Image of ISS taken from Earth is so clear you can see astronauts

A man has snapped one of the clearest photos of the International Space Station ever taken from Earth.

German photographer Sebastian Voltmer snapped a remarkable image in which you can make out two astronauts performing a spacewalk.

Sebastian captured the “once-in-a-lifetime” photo earlier last week and later shared his creation on Twitter.

“I feel like I just made a once in a lifetime image,” he wrote of the photograph.

“It’s probably the first ground-based picture showing two spacewalkers on the ISS at the same time.”

The photo was snapped on March 23 as the space station – which orbits 250 miles above Earth – passed over Germany.

At the time, astronauts Raja Chari and Matthias Maurer were clambering around the extraterrestrial lab’s exterior during a planned spacewalk.

They performed a number of minor part installations and fixes during the seven-hour, zero-gravity maintenance job.

Sebastian took the photo through his C11 EdgeHD telescope from St. Wendel in west Germany, the hometown of ESA astronaut Maurer.

He’s visible at work near the ISS’s Columbus European lab segment, while Raja appears on the robotic arm “Canadarm2”.

Sebastian’s original goal was to nab a picture of the ISS while his countryman was at work on the exterior.

NASA astronaut Raja Chari and European Space Agency (ESA)
NASA astronaut Raja Chari and European Space Agency (ESA) astronaut Matthias Maurer are conducting a spacewalk to install new hoses on the International Space Station’s Radiator Beam Valve Module.
NASA
Astronauts Chari and Maurer
Astronauts Chari and Maurer were climbing around the extraterrestrial lab’s exterior.
Courtesy of @SeVoSpace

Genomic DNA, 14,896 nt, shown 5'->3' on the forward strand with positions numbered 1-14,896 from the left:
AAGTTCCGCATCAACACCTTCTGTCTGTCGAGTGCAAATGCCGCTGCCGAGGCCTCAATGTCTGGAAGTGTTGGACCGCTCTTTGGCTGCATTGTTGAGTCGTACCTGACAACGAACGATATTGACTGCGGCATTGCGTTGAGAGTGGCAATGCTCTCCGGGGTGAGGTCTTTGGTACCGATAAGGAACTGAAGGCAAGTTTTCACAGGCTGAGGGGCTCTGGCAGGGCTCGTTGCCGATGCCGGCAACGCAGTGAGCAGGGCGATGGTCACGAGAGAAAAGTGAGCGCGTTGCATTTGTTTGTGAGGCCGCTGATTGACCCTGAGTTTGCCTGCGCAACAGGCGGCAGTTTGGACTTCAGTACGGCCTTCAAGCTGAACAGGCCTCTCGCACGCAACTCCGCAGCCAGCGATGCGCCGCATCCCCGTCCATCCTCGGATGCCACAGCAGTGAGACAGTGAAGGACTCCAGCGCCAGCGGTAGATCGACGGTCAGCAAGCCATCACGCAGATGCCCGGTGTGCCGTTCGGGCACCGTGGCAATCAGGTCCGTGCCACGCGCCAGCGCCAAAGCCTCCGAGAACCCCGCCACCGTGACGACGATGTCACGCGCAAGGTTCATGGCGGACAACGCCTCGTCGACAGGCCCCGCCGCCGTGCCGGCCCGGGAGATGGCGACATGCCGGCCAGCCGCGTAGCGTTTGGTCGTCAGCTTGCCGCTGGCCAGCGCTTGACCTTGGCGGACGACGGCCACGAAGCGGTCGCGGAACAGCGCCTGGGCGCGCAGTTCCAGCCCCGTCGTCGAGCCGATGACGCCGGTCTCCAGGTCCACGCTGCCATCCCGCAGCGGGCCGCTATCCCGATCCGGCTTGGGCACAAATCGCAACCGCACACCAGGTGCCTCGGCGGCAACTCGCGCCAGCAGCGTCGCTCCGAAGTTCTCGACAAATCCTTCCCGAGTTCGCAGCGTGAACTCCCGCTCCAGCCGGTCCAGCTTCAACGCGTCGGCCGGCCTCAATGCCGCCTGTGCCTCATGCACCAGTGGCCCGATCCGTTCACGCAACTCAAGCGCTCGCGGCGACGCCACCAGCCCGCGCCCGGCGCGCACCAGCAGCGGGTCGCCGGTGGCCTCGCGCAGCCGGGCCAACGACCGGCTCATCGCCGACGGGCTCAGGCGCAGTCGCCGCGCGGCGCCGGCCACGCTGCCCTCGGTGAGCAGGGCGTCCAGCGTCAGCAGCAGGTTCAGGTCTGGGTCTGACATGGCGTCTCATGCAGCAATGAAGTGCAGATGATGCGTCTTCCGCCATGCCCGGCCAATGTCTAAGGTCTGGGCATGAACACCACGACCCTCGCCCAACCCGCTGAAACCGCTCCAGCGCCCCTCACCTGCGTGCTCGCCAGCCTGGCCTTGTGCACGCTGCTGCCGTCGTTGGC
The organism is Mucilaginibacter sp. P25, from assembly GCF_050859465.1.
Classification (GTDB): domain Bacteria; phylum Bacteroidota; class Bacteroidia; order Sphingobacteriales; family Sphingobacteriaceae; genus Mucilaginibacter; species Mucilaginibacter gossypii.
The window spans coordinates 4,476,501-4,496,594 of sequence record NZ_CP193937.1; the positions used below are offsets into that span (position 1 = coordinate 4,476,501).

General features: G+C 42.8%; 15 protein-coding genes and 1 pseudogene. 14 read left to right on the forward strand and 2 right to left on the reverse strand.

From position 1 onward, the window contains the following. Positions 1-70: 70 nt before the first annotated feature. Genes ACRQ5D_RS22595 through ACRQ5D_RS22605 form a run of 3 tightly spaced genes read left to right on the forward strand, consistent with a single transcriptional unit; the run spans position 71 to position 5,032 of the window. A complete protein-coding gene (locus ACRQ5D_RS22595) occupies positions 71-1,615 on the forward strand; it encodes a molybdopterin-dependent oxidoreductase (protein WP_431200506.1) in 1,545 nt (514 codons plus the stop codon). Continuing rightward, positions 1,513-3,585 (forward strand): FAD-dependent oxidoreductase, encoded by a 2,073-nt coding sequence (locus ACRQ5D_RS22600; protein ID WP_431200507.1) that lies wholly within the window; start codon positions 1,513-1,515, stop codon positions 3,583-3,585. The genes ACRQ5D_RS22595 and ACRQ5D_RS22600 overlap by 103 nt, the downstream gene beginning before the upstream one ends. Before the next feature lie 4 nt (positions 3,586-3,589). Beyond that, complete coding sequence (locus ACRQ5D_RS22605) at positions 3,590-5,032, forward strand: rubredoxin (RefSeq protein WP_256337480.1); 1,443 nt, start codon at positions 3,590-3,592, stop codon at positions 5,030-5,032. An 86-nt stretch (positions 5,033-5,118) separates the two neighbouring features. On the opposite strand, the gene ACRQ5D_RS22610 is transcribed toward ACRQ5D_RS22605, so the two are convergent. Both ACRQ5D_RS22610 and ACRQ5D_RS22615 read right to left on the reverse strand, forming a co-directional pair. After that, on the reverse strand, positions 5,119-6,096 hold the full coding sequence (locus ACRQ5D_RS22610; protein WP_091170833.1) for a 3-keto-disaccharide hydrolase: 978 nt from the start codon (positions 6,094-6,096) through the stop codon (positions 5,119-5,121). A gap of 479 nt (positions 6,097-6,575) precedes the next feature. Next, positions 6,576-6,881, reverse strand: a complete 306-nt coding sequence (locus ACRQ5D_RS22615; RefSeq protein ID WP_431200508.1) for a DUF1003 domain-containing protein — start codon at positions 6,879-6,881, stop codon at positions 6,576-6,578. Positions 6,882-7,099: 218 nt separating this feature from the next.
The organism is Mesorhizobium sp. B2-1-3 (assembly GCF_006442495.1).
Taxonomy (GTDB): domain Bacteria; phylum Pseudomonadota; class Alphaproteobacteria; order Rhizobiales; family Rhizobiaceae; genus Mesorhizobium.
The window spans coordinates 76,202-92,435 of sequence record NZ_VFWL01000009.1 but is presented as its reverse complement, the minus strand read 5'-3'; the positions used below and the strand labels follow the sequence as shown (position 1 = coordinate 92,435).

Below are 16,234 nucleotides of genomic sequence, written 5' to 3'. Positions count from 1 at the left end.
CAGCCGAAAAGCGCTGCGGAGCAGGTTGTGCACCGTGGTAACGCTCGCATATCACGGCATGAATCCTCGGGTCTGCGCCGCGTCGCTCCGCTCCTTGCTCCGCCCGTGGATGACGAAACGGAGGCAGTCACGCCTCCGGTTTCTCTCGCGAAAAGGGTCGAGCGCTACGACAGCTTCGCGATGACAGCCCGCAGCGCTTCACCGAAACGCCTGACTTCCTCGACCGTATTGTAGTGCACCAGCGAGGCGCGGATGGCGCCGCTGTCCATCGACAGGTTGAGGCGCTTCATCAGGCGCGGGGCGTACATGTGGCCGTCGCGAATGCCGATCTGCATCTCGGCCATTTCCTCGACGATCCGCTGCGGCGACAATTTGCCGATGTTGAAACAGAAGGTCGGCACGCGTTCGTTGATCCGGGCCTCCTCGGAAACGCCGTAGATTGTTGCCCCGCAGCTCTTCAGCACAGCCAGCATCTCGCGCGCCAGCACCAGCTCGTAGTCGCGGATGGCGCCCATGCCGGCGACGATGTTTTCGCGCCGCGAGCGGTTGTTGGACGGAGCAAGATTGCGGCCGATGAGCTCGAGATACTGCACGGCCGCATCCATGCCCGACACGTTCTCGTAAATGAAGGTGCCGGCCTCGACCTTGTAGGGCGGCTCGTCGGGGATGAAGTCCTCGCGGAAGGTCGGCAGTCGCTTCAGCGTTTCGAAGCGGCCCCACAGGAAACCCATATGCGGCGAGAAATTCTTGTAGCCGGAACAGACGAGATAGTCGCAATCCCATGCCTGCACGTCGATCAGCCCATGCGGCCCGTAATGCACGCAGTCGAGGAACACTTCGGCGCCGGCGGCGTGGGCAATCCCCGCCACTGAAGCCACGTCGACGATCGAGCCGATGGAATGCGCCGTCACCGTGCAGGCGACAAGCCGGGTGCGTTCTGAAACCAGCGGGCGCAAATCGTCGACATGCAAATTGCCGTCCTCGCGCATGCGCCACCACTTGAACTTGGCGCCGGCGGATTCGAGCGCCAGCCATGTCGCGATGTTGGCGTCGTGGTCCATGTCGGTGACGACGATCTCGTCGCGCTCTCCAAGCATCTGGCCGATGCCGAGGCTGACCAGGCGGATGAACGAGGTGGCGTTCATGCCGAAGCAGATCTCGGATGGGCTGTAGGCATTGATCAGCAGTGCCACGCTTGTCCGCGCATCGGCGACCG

NASA astronaut Raja Chari
NASA astronaut Raja Chari gestures to his family before being driven to the SpaceX Falcon 9 rocket with the Crew Dragon spacecraft on Nov. 10, 2021.
Getty Images / Joe Raedle
Matthias Maurer
Matthias Maurer, ESA astronaut on the International Space Station ISS, can be seen on a video screen during a live call with the Federal President.
Picture-Allianc /Christoph Soeder

It was only two days later, following a tip from fellow astrophotographer Philip Smith, that he realized he had also captured Raja.

“Two days after the spacewalk happened, Smith contacted me,” Sebastian wrote on spaceweather.com.

“He is a world well-known photographer of all things ISS and has been published in many forms of media.

“Smith with his ISS obsession noticed on my picture that NASA astronaut Raja Chari is also detectable.”

The pair remain on the orbiting outpost and make up half of the current occupants.

Yesterday, a NASA astronaut finally returned to Earth after Russia had earlier threatened to abandon him in space.

Mark Vande Hei, 55, arrived from the International Space Station on March 30 onboard a Russian Soyuz spacecraft.

Vande Hei and two Russian cosmonauts, Anton Shkaplerov and Pyotr Dubrov, landed shortly after 07.28 am ET (12.28 pm UK time).

In response to sanctions imposed on Russia over its invasion of Ukraine, the country’s space agency had hinted that they would leave him behind.

Head of Roscosmos Dmitry Rogozin posted a sinister video on March 13 that depicted the mission’s two cosmonauts flying home without Hei.

Rogozin is known for making inflammatory comments on social media in order to spark panic in the West.

Roscosmos later clarified that it had no intention of leaving Hei behind.

This story originally appeared on The Sun and has been reproduced here with permission.

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